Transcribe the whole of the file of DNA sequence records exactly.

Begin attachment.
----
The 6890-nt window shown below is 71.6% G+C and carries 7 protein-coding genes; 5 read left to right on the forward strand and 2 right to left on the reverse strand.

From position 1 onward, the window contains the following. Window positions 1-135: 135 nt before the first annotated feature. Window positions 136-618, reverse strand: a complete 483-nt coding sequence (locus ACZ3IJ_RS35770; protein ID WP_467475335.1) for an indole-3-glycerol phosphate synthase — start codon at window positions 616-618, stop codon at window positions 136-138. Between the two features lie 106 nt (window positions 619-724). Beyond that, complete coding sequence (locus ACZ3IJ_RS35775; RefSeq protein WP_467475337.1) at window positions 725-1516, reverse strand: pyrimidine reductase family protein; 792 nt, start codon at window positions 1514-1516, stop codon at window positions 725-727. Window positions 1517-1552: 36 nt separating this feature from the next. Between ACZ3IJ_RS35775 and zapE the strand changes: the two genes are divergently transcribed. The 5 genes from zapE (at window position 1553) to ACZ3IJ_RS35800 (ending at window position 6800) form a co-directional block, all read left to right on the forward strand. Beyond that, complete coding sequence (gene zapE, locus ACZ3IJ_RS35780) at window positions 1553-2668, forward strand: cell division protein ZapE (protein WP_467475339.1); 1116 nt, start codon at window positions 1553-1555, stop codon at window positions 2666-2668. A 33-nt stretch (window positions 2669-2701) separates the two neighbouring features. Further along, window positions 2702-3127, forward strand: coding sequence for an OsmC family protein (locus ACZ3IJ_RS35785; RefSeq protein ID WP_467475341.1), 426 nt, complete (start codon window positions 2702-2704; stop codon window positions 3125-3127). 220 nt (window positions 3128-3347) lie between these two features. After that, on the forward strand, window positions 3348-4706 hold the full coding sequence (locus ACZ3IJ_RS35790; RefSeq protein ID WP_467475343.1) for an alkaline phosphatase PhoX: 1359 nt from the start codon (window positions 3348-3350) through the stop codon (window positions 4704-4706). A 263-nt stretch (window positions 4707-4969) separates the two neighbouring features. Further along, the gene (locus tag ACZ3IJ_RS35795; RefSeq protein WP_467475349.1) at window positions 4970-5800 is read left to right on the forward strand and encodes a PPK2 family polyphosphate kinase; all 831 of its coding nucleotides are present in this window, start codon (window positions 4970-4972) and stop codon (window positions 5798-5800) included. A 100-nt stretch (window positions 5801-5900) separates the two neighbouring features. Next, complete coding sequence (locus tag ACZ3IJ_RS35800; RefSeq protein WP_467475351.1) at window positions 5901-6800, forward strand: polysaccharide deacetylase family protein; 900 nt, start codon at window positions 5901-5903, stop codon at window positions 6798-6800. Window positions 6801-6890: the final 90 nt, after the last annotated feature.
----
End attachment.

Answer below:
The 6890-nt window shown below is 71.6% G+C and carries 7 protein-coding genes; 5 read left to right on the forward strand and 2 right to left on the reverse strand.

From position 1 onward, the window contains the following. Window positions 1-135: 135 nt before the first annotated feature. Window positions 136-618, reverse strand: a complete 483-nt coding sequence (locus ACZ3IJ_RS35770; protein ID WP_467475335.1) for an indole-3-glycerol phosphate synthase — start codon at window positions 616-618, stop codon at window positions 136-138. Between the two features lie 106 nt (window positions 619-724). Beyond that, complete coding sequence (locus ACZ3IJ_RS35775; RefSeq protein WP_467475337.1) at window positions 725-1516, reverse strand: pyrimidine reductase family protein; 792 nt, start codon at window positions 1514-1516, stop codon at window positions 725-727. Window positions 1517-1552: 36 nt separating this feature from the next. Between ACZ3IJ_RS35775 and zapE the strand changes: the two genes are divergently transcribed. The 5 genes from zapE (at window position 1553) to ACZ3IJ_RS35800 (ending at window position 6800) form a co-directional block, all read left to right on the forward strand. Beyond that, complete coding sequence (gene zapE, locus ACZ3IJ_RS35780) at window positions 1553-2668, forward strand: cell division protein ZapE (protein WP_467475339.1); 1116 nt, start codon at window positions 1553-1555, stop codon at window positions 2666-2668. A 33-nt stretch (window positions 2669-2701) separates the two neighbouring features. Further along, window positions 2702-3127, forward strand: coding sequence for an OsmC family protein (locus ACZ3IJ_RS35785; RefSeq protein ID WP_467475341.1), 426 nt, complete (start codon window positions 2702-2704; stop codon window positions 3125-3127). 220 nt (window positions 3128-3347) lie between these two features. After that, on the forward strand, window positions 3348-4706 hold the full coding sequence (locus ACZ3IJ_RS35790; RefSeq protein ID WP_467475343.1) for an alkaline phosphatase PhoX: 1359 nt from the start codon (window positions 3348-3350) through the stop codon (window positions 4704-4706). A 263-nt stretch (window positions 4707-4969) separates the two neighbouring features. Further along, the gene (locus tag ACZ3IJ_RS35795; RefSeq protein WP_467475349.1) at window positions 4970-5800 is read left to right on the forward strand and encodes a PPK2 family polyphosphate kinase; all 831 of its coding nucleotides are present in this window, start codon (window positions 4970-4972) and stop codon (window positions 5798-5800) included. A 100-nt stretch (window positions 5801-5900) separates the two neighbouring features. Next, complete coding sequence (locus tag ACZ3IJ_RS35800; RefSeq protein WP_467475351.1) at window positions 5901-6800, forward strand: polysaccharide deacetylase family protein; 900 nt, start codon at window positions 5901-5903, stop codon at window positions 6798-6800. Window positions 6801-6890: the final 90 nt, after the last annotated feature.